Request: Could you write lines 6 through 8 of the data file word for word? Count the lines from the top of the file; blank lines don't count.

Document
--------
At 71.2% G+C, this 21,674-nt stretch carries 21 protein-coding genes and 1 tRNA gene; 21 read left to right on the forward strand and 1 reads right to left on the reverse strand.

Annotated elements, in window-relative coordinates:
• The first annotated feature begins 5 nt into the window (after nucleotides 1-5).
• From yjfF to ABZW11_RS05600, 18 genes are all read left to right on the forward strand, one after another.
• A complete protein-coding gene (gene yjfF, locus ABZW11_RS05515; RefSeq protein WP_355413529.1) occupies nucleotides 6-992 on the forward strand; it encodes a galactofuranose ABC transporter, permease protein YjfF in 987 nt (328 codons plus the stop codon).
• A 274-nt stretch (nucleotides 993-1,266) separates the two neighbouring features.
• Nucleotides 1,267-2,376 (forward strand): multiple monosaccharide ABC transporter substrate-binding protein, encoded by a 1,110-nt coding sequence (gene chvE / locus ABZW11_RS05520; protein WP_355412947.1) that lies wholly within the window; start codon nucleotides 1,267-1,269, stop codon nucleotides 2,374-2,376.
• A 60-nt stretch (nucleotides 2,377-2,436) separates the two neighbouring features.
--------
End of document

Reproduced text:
• A 274-nt stretch (nucleotides 993-1,266) separates the two neighbouring features.
• Nucleotides 1,267-2,376 (forward strand): multiple monosaccharide ABC transporter substrate-binding protein, encoded by a 1,110-nt coding sequence (gene chvE / locus ABZW11_RS05520; protein WP_355412947.1) that lies wholly within the window; start codon nucleotides 1,267-1,269, stop codon nucleotides 2,374-2,376.
• A 60-nt stretch (nucleotides 2,377-2,436) separates the two neighbouring features.